VIckers-Armstrong engineers decided to try out their own engine in this design. The Armstrong-Siddeley engine was air cooled. It was an ordinary linear four-cylinder engine with the same power output as the Dorman, but with a twist. In order to reduce the height of the engine compartment, the designers put their engine in horizontally, covering it with an oil radiator. As a result, the engine compartment's height was greatly reduced.

Trials with the experimental tractor proved that the idea worked, and the use of the Dorman engine was discontinued. By 1929, the tank design was finalized. By then, the suspension and track links were slightly changed as well. Carden and Loyd's design was truly revolutionary. The tracks lasted for 4800 km, which was fantastical for the time.

Vickers Mk.E Type A in its final form.

Two variants of the tank were made available to potential buyers. Aside from the official designation "Vickers-Armstrongs 6 ton tank" (Vickers 6-ton in the Russian variant), another index was used: Vickers Mk.E. Some conspiracy theorists decided that the E stood for Export, but this opinion is incorrect. The letter E follows the letter D, and the Vickers Medium Tank Mk.D already existed.

The basic version of the tank was the Vickers Mk.E Type A with two machinegun turrets. It had differently shaped turrets compared to the prototype and the machineguns were equipped with armoured shrouds. The "6-ton" designation was only partially true, as even in this form, the tank weighed 6.6 tons.

For an additional fee, the manufacturer offered to install a radio with an antenna behind the turrets, which decreased the ammunition capacity of the tank from 6,000 to 4,000 rounds.

A special trench-crossing device designed by Miklós Straussler.

This modification was the first tank that brought serious commercial success to Vickers-Armstrongs on the export market. In 1930, 15 tanks were ordered by a Soviet purchasing commission headed by the Chief of the Red Army Mechanization and Motorization Directorate, Khalepskiy. Each tank cost 4200 Pounds Sterling. It's doubtful that this deal made the Poles happy, who familiarized themselves with the tank back in 1927. In total, Poland bought 38 tanks.

Another Type A was sent to Greece, Bolivia and Portugal bought one two-turreted tank each. The Japanese and Americans also purchased one tank apiece with the goal of studying them. 58 tanks isn't bad, considering the worldwide financial crisis and the British military's hesitation about new purchases.

Vickers Mk.E Type B in the Kuomintang army.

A new version of the tank was put on the market in 1930: Vickers Mk.E Type B. The mass of this "6-ton" Vickers was over 7.2 tons. The main distinguishing factor was that the tank now had one turret, shifted to the right from the center axis, instead of two machinegun turrets. The turret was shifted so the turret crew did not interfere with the driver. This solution also ensured that the driveshaft from the transmission to the engine did not get in the way.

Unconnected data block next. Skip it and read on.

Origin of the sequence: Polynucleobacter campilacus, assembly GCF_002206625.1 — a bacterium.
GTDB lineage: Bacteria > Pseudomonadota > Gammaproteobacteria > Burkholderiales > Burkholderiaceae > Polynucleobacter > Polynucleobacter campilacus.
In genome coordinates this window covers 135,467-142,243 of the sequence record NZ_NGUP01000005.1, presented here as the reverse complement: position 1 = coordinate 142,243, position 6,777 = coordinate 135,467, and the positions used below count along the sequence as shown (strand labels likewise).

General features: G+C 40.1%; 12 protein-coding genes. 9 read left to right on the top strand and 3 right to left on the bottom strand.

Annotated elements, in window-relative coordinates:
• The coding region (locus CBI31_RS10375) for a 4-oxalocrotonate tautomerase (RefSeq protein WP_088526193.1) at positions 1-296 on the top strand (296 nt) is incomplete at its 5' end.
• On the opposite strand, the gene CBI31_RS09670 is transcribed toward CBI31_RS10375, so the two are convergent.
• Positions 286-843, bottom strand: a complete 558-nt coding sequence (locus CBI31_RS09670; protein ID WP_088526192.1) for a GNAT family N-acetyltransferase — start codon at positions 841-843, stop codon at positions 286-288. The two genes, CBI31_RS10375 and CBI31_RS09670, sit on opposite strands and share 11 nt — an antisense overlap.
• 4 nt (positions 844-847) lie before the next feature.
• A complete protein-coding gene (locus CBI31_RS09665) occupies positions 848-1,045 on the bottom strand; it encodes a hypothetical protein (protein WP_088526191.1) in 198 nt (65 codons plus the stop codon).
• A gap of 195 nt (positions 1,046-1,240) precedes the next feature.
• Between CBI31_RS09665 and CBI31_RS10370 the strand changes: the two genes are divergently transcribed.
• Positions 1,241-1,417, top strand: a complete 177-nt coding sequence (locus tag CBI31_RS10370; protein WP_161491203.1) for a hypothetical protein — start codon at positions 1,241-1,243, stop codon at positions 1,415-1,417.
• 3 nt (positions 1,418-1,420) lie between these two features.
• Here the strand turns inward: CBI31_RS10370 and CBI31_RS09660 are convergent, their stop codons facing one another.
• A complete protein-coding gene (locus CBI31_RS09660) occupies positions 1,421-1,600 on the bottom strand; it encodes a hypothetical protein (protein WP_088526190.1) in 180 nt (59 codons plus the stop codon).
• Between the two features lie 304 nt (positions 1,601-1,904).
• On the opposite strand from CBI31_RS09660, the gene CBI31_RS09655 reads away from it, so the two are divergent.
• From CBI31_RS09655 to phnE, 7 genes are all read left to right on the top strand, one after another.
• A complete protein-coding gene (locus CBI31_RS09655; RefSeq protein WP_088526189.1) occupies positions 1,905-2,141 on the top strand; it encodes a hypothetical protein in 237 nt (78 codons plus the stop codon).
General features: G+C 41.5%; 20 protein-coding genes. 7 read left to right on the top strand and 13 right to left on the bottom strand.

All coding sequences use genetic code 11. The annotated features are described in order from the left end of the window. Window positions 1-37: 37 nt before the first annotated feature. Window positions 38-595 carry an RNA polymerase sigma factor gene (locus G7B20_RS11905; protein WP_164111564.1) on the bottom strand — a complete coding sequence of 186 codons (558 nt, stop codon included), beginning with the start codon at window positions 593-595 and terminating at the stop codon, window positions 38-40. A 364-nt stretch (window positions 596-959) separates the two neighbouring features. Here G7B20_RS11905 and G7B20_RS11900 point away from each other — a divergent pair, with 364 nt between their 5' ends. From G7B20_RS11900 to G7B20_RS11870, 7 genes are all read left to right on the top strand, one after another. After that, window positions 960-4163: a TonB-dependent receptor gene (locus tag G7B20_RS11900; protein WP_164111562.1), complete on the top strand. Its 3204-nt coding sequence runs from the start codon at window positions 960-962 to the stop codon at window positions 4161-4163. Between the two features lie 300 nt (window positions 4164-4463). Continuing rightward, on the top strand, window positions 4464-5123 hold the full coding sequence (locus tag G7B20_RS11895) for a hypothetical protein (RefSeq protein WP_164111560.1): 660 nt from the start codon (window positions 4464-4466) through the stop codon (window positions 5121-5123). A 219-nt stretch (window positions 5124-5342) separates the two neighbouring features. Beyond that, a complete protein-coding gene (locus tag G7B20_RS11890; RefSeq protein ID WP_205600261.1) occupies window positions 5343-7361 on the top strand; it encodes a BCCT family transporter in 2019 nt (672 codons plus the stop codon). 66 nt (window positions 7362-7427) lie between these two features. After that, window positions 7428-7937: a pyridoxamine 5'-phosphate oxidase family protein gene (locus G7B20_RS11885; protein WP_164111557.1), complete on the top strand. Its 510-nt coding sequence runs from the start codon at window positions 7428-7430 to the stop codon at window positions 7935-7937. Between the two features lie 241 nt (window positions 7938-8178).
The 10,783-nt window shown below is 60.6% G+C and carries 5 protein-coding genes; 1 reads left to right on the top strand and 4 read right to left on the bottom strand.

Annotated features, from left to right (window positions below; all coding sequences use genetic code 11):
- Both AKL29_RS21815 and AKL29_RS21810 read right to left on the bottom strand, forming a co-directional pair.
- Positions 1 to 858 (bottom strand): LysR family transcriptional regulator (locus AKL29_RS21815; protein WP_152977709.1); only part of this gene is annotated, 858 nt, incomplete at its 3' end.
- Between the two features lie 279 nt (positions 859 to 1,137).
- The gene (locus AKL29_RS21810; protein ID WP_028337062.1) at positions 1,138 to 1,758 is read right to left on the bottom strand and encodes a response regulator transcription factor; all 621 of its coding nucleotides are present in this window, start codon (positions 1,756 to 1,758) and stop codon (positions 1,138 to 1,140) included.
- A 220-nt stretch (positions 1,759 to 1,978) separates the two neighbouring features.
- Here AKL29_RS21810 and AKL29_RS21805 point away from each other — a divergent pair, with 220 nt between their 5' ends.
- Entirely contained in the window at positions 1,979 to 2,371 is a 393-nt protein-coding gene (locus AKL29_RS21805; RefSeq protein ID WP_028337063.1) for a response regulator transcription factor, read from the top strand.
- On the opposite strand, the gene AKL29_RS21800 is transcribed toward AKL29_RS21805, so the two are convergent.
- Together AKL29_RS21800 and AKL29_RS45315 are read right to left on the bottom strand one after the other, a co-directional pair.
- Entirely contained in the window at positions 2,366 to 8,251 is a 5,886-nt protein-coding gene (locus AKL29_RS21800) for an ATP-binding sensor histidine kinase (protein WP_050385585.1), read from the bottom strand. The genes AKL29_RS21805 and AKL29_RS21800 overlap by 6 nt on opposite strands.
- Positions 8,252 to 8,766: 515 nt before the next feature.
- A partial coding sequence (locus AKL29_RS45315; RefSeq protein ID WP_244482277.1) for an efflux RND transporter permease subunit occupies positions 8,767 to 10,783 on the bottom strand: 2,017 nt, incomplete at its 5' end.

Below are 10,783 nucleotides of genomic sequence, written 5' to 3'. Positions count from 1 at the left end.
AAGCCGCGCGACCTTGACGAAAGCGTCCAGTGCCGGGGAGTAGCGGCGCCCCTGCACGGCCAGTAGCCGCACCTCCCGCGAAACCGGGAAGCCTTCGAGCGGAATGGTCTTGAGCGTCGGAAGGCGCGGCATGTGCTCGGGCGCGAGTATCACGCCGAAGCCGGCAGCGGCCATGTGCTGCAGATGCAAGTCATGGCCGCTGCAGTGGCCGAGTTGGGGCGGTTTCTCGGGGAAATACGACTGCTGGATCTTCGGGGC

The 47 mm Vickers QF short barreled gun was placed inside the turret, along with a coaxial machinegun. Despite the humble barrel length, an armour piercing shell from this 3-pounder gun penetrated 25 mm of armour from 500 meters. This was enough to pierce almost any tank from the period, including the French Renault NC, which was also available for export. The 47 mm gun also had high explosive ammunition, which was unusual for a British tank of the time.

Tanks from the third series with a turret bustle for the radio.

Around this time, a very specific variant of the tank called Vickers Mk.E Type C was potentially offered to customers. It was a Type A, but with 37 mm AT guns installed in the front and rear of the hull. However, since not even a diagram of this tank survives, there is a suspicion that the tank only existed in someone's imagination. Another clue against the existence of this tank was the fact that 37 mm guns were not used in British tanks.

Export Variants

The Greeks were the first to order the Vickers Mk.E Type B in August of 1931. The Bolivians were next, buying two tanks. Siam received another two, and Finland and Portugal bought one each.

This was only the beginning compared to what happened in 1934. Vickers-Armstrongs obtained a large new client: China. The first 12 Vickers Mk.E Type B tanks were ordered in March of 1934. In total, 20 tanks in three series were ordered. Starting with the second series, the tanks received a turret bustle for a radio station. 8 more Type B tanks were ordered by Bulgaria. In addition, Poland bought 22 turrets to convert tanks purchased earlier.

Vickers Mk.F on trials.

Meanwhile, Vickers-Armstrongs engineers did not sit still. With all the advantages of an air-cooled engine, it had one drawback: overheating. The limited space in the engine compartment resulted in difficulties with cooling.

A simple, but radical, solution was to replace the engine. A new engine was found relatively quickly: the Rolls-Royce Phantom II. It was impossible to fir the 7.67 L 6-cylinder engine in the existing engine compartment, so the designers had to use a few tricks. The engine was placed into the fighting compartment, which forced the turret to shift to the right and as far back as possible to not interfere with the driver.

An air intake was also added in the front of the hull, from the left side. The muffler migrated from the rear to the left side of the turret platform.

Cutaway of the Vickers Mk.F. The difference in layout compared to the Mk.E is easy to see.